The Integration Question

I’ve been reviewing agency websites and what began to become a repetitive theme was the notion of integration. It cropped up on the majority of sites I’ve reviewed so far. What struck me was a muddying of the water in relation to what a number of agencies actually practice. The slide from ‘we are an advertising agency’ to ‘we are an integrated communications company’ feels like a fashion rather than a fact.

A few web sites dodge the issue very well by simply talking about the work they have done for a range of clients without any attempt to articulate a mission/philosophy/descriptor.

It seems to me the best marketing organisations have always been concerned about integration; presenting their products consistently throughout all channels to the consumer at large. The task of integration was firmly with the client, that was a key marketing role, as the client was the brand manager, not the advertising agency. So what has muddied the water?

Casting back a little while the impact of the internet would appear to be the driver as I suspect the new channel has hi-jacked the attention of numerous clients leaving behind more traditional channels. Nobody wants to be chained to anything ‘old’, everyone wants to linked to the ‘new’. For good reason in many circumstances. A number of years ago Mike Gold said “The biggest innovation in poster advertising is the move from wooden to aluminium ladders” – how things have changed.

So has the digital age required ad agencies to claim they also understand how to do work for the internet thereby forcing them them to change the sign over the door from ‘advertising agency’ to ‘integrated advertising agency’?  This seems unnecessary to me and leads to a loss of focus.

One reason is that most, if not all, new entrants in to the wacky world of advertising are seriously savvy when it comes to the internet whatever their discipline. So it isn’t new, it’s established just like other channels. Therefore most people think internet as they are thinking about television. Don’t they create advertising for the appropriate channels just like they always have?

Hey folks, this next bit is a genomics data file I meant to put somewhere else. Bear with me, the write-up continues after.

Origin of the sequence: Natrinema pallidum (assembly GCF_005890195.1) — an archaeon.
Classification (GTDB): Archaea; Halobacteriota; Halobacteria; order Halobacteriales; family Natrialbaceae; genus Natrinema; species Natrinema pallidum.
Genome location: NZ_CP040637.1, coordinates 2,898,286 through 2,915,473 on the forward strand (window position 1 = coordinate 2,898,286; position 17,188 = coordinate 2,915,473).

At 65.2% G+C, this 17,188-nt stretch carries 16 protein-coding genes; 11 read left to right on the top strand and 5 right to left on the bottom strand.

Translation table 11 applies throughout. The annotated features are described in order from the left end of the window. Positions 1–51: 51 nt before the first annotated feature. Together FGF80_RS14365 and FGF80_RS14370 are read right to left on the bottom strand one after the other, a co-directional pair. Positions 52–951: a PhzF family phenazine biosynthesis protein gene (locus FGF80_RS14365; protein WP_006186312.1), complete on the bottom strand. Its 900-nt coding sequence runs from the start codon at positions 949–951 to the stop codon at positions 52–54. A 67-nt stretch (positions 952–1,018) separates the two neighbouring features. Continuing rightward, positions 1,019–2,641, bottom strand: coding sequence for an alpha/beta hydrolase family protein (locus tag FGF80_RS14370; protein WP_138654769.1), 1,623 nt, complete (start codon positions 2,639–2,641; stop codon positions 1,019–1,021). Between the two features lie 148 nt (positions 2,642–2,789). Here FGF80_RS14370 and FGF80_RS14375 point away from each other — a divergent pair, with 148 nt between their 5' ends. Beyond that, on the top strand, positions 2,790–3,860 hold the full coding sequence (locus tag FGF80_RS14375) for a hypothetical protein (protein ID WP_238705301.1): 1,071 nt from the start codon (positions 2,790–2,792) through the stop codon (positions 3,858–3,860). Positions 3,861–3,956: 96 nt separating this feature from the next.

Also the confusion that still exists is the difference between ideas and production. The production end of the digital world appeared to dominate the sector for a long time, a kind of mystery science owned by youngsters dressed like college undergraduates. This has never happened in television for example, the ad agency develops the ideas then hands them across to a specialist production company. The difference of course is that in the early days of television the know-how already existed with film production so why re-invent the wheel whereas in the world of on-line no such thing existed.

We are now though in a more mature place with the internet and I would suggest the time is approaching for specialists to stick to the knitting and say ‘we are an advertising agency’ developing work for all channels of communication, out-sourcing the production to specialist companies. I know of one well known agency that has already taken this logical step, they develop the ideas, give the client a quote to produce the work and then out-source to a specialist digital production house.

I strongly believe it is better to stand for something rather than attempt to be a generalist. Bill Bernbach said something along these lines – “If you stand for something you have people for you and people against, if you stand for nothing then you have neither”. He was commenting on the need for singular, clear positioning for brands; I would argue it is the same for any business in the broad advertising community. Understanding the relevance of differing channels should be a basic skill in any communications business, but attempting to claim the ability to deliver for every channel seems to me to be a stretch too far.

If agency websites today are a genuine reflection of the industry I would suggest they confuse rather than clarify and the core skill of any particular business is masked by the attempt to claim an integrated offering.

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